3. Seagrass meadows provide valuable ecosystem benefits but are at risk from disease. Eelgrass ( Zostera marina ) is a temperate species threatened by seagrass wasting disease (SWD), caused by the protist Labyrinthula zosterae . The pathogen is sensitive to warming ocean temperatures, prompting a need for greater understanding of the impacts on host health under climate change. Previous work demonstrates pathogen cultures grow faster under warmer laboratory conditions and documents positive correlations between warmer ocean temperatures and disease levels in nature. However, the consequences of disease outbreaks on eelgrass growth remain poorly understood. Here, we examined the effect of disease on eelgrass productivity in the field. We coupled in situ shoot marking with high-resolution imagery of eelgrass blades and used an artificial intelligence application to determine disease prevalence and severity from digital images. Comparisons of eelgrass growth and disease metrics showed that SWD impaired eelgrass growth and accumulation of non-structural carbon in the field. Blades with more severe disease had reduced growth rates, indicating that disease severity can limit plant growth. Disease severity and rhizome sugar content were also inversely related, suggesting that disease reduced belowground carbon accumulation. Finally, repeated measurements of diseased blades indicated that lesions can grow faster than healthy tissue in situ . This is the first study to demonstrate the negative impact of wasting disease on eelgrass health in a natural meadow. These results emphasize the importance of considering disease alongside other stressors to better predict the health and functioning of seagrass meadows in the Anthropocene.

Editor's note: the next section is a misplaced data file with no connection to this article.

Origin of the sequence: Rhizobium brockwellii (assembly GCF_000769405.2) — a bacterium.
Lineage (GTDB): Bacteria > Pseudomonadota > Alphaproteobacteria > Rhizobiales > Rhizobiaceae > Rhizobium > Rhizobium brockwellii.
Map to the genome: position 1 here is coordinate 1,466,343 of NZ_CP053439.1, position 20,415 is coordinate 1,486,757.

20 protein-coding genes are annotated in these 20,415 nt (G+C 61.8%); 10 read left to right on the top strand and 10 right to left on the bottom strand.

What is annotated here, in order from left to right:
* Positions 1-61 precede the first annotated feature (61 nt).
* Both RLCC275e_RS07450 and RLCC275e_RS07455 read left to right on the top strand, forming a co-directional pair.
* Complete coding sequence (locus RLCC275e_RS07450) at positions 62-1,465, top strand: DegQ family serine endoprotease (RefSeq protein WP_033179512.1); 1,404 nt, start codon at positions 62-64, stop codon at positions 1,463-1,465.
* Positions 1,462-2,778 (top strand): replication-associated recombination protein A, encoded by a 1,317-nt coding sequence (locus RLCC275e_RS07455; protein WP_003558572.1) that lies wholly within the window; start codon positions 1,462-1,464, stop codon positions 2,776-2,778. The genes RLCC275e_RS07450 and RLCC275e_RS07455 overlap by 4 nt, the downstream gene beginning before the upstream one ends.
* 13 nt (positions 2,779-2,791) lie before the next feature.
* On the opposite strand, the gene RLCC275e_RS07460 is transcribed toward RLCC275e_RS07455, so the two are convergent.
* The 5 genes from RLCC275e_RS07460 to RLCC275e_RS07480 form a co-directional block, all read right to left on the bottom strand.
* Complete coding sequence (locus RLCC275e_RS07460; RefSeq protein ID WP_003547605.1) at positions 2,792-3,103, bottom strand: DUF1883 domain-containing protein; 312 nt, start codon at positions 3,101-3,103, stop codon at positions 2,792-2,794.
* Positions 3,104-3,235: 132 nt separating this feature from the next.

more » « less
  4. Raina, Jean-Baptiste (Ed.)